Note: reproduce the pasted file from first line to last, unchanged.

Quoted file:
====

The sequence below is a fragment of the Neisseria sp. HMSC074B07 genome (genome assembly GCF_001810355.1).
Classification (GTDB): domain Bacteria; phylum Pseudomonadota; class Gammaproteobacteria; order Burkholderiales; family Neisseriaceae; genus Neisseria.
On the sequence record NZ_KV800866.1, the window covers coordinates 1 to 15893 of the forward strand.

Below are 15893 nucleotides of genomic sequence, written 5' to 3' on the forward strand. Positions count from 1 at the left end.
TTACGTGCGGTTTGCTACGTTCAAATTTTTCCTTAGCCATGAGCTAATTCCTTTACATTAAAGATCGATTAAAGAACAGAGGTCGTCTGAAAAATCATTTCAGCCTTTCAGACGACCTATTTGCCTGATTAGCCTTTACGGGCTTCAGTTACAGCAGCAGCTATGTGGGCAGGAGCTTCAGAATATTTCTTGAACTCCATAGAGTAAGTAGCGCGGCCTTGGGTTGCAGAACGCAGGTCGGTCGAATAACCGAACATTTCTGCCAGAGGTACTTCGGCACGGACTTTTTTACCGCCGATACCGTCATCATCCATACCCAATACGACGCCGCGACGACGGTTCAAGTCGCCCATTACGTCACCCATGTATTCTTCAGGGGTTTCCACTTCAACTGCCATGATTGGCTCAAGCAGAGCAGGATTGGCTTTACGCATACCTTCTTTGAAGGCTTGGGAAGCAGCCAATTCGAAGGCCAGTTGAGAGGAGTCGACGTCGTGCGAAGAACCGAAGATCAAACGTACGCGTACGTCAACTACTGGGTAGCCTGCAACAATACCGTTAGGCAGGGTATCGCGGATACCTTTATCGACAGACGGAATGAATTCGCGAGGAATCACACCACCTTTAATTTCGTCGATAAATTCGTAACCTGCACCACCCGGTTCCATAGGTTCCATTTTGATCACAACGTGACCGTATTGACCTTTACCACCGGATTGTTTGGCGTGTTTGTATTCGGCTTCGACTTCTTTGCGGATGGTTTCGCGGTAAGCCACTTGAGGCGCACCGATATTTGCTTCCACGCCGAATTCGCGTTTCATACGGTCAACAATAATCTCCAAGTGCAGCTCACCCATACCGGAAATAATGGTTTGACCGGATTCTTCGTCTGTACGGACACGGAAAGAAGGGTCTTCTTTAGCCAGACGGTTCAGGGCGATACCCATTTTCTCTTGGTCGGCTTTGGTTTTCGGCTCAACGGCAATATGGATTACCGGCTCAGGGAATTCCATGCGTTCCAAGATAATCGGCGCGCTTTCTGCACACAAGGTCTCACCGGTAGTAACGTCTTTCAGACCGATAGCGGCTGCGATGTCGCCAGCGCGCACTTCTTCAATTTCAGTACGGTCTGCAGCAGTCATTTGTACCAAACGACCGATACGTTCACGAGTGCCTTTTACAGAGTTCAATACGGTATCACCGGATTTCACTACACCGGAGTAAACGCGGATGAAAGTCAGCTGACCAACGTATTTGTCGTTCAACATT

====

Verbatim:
The sequence below is a fragment of the Neisseria sp. HMSC074B07 genome (genome assembly GCF_001810355.1).
Classification (GTDB): domain Bacteria; phylum Pseudomonadota; class Gammaproteobacteria; order Burkholderiales; family Neisseriaceae; genus Neisseria.
On the sequence record NZ_KV800866.1, the window covers coordinates 1 to 15893 of the forward strand.

Below are 15893 nucleotides of genomic sequence, written 5' to 3' on the forward strand. Positions count from 1 at the left end.
TTACGTGCGGTTTGCTACGTTCAAATTTTTCCTTAGCCATGAGCTAATTCCTTTACATTAAAGATCGATTAAAGAACAGAGGTCGTCTGAAAAATCATTTCAGCCTTTCAGACGACCTATTTGCCTGATTAGCCTTTACGGGCTTCAGTTACAGCAGCAGCTATGTGGGCAGGAGCTTCAGAATATTTCTTGAACTCCATAGAGTAAGTAGCGCGGCCTTGGGTTGCAGAACGCAGGTCGGTCGAATAACCGAACATTTCTGCCAGAGGTACTTCGGCACGGACTTTTTTACCGCCGATACCGTCATCATCCATACCCAATACGACGCCGCGACGACGGTTCAAGTCGCCCATTACGTCACCCATGTATTCTTCAGGGGTTTCCACTTCAACTGCCATGATTGGCTCAAGCAGAGCAGGATTGGCTTTACGCATACCTTCTTTGAAGGCTTGGGAAGCAGCCAATTCGAAGGCCAGTTGAGAGGAGTCGACGTCGTGCGAAGAACCGAAGATCAAACGTACGCGTACGTCAACTACTGGGTAGCCTGCAACAATACCGTTAGGCAGGGTATCGCGGATACCTTTATCGACAGACGGAATGAATTCGCGAGGAATCACACCACCTTTAATTTCGTCGATAAATTCGTAACCTGCACCACCCGGTTCCATAGGTTCCATTTTGATCACAACGTGACCGTATTGACCTTTACCACCGGATTGTTTGGCGTGTTTGTATTCGGCTTCGACTTCTTTGCGGATGGTTTCGCGGTAAGCCACTTGAGGCGCACCGATATTTGCTTCCACGCCGAATTCGCGTTTCATACGGTCAACAATAATCTCCAAGTGCAGCTCACCCATACCGGAAATAATGGTTTGACCGGATTCTTCGTCTGTACGGACACGGAAAGAAGGGTCTTCTTTAGCCAGACGGTTCAGGGCGATACCCATTTTCTCTTGGTCGGCTTTGGTTTTCGGCTCAACGGCAATATGGATTACCGGCTCAGGGAATTCCATGCGTTCCAAGATAATCGGCGCGCTTTCTGCACACAAGGTCTCACCGGTAGTAACGTCTTTCAGACCGATAGCGGCTGCGATGTCGCCAGCGCGCACTTCTTCAATTTCAGTACGGTCTGCAGCAGTCATTTGTACCAAACGACCGATACGTTCACGAGTGCCTTTTACAGAGTTCAATACGGTATCACCGGATTTCACTACACCGGAGTAAACGCGGATGAAAGTCAGCTGACCAACGTATTTGTCGTTCAACATT